Next Week's Asteroid Flyby Shows Earth is in 'Cosmic Shooting Gallery'

Asteroid 2012 DA14 Earth Flyby Art
This NASA diagram depicts the passage of asteroid 2012 DA14 through the Earth-moon system on Feb. 15, 2013. (Image credit: NASA/JPL-Caltech)

The people of Earth are not doing enough to protect their home planet from the threat of an asteroid impact, scientists said today (Feb. 5) as they track a space rock slated to make a close shave next week.

The asteroid due to pass exceptionally close to Earth on Feb. 15 — called 2012 DA14 — was discovered only last year by amateur astronomers with the help of a grant from a non-profit agency. While asteroid 2012 DA14 poses no risk of hitting Earth, there are likely hundreds of thousands more rocks like it out there, its discoverers said.

"We live in a cosmic shooting gallery and it's a reminder that we need to keep doing our work to find these things and to prevent the only preventable natural disaster, which is asteroid impact," said Bruce Betts, a planetary scientist at the Planetary Society, the non-profit space research and exploration organization that helped sponsor the discovery of asteroid 2012 DA14.

"We are not doing enough" to find potentially dangerous asteroids, Bruce told reporters today during a teleconference. "We're doing more than we were 15 years ago, and these surveys are helping out. We're discovering them faster. To be safe, we need a lot higher rate of discovery."

One person who's pitching in to help is Jaime Nomen, a dental surgeon by day, and an asteroid hunter by night. Nomen is part of the team at Spain’s La Sagra Observatory that discovered 2012 DA14 about a year ago. [Asteroid 2012 DA14's Flyby: Fact vs. Fiction (Video)]

Asteroid 2012 DA14 is about half the width of a football field (150 feet, or 45 meters), and will fly within 17,200 miles (27,700 kilometers) of our planet on Friday, Feb. 15, zooming closer to the planet than the ring of satellites in geosynchronous orbit.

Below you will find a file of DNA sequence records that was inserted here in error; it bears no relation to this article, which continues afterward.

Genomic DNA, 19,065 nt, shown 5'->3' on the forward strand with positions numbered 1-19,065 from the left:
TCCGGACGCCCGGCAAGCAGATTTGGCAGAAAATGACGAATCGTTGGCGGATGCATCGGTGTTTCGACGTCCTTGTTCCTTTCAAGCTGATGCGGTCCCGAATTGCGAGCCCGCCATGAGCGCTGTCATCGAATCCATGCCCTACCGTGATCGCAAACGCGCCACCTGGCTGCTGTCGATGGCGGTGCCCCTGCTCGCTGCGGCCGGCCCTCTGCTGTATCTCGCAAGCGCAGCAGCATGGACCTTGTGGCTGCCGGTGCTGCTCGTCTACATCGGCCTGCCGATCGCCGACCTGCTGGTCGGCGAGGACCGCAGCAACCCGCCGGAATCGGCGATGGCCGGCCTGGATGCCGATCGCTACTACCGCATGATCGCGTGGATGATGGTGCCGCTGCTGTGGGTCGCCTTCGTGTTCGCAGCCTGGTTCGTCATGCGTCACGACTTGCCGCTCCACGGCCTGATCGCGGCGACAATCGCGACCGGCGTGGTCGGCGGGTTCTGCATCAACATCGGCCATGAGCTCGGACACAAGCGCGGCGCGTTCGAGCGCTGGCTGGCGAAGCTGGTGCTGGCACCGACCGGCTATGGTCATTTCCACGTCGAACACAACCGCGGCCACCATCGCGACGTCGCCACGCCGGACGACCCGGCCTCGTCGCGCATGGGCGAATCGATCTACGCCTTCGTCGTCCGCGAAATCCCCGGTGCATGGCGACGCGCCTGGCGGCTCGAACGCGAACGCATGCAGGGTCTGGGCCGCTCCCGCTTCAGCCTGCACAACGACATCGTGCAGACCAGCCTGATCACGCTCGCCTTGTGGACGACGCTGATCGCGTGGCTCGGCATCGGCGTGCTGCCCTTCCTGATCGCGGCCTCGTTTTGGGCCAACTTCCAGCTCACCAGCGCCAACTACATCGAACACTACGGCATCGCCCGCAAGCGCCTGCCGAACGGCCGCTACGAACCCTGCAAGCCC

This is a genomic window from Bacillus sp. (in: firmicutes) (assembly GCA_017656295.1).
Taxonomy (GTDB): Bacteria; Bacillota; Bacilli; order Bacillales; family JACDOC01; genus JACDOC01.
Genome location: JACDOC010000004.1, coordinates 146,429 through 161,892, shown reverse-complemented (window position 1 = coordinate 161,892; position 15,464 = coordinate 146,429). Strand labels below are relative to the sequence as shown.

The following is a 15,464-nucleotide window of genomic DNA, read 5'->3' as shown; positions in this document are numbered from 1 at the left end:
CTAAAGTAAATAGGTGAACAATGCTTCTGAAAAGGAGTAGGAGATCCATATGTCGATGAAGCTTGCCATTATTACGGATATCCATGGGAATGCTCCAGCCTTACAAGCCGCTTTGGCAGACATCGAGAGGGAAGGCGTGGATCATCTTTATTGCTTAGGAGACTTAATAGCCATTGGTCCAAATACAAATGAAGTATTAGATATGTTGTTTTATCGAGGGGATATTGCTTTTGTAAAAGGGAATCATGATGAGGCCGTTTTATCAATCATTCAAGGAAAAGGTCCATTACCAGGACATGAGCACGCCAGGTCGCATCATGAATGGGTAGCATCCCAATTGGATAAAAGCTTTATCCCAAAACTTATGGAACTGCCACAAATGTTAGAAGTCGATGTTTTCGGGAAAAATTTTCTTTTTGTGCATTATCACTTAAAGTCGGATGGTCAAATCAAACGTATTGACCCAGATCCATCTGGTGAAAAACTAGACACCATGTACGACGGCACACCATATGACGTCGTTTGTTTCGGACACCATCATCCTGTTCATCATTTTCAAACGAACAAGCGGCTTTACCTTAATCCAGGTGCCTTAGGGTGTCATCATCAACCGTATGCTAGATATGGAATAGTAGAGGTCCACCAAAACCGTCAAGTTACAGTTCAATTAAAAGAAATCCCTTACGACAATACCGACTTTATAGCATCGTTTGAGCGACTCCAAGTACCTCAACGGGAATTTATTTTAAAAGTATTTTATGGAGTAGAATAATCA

Not long before the asteroid's February 2012 discovery, Nomen and his team won a Planetary Society-sponsored Shoemaker Near-Earth Object Grant that allowed them to upgrade the CCD camera on one of their telescopes, which boosted the number of images the team can snap of quick-moving objects.

Projects like the La Sagra search can sometimes find asteroids that slipped through the cracks of the larger NASA-run surveys that are responsible for the majority of the near-Earth asteroid discoveries every year, Nomen said. Still, there are so many mid-range space rocks, such as 2012 DA14, and they move so quickly, that a major survey might look at a spot in the sky one day and not see anything, but the next day, an asteroid might be spotted there, he said.

"Those small objects could appear at any moment," Nomen said. "For sure there are many that remain undiscovered."

While Earth is safe from 2012 DA14, an asteroid that size would do a lot of damage if it did impact our planet. A similar-sized rock slammed into Tunguska, Siberia, in 1908, and flattened some 500,000 acres of forest over an area about the size of Tokyo.

And there's plenty more where that one came from.

"The objects are out there and eventually they will hit," Betts said. "It's not a question of whether we'll have catastrophic impacts, it's a question of when."

With some advance warning of an asteroid impact, on the scale of about 10 years, scientists have a number of strategies that could potentially be used to alter the path of a space rock on a collision course. But if such a threat was discovered just months or days ahead of time, the best we could do would likely be to evacuate the area, Nomen said.

NASA will hold another press teleconference on the approaching asteroid 2012 DA14 on Thursday (Feb. 7) at 2 p.m. EST (1900 GMT). Visit Thursday for complete coverage of that news event. 

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Clara Moskowitz
Assistant Managing Editor

Clara Moskowitz is a science and space writer who joined the team in 2008 and served as Assistant Managing Editor from 2011 to 2013. Clara has a bachelor's degree in astronomy and physics from Wesleyan University, and a graduate certificate in science writing from the University of California, Santa Cruz. She covers everything from astronomy to human spaceflight and once aced a NASTAR suborbital spaceflight training program for space missions. Clara is currently Associate Editor of Scientific American. To see her latest project is, follow Clara on Twitter.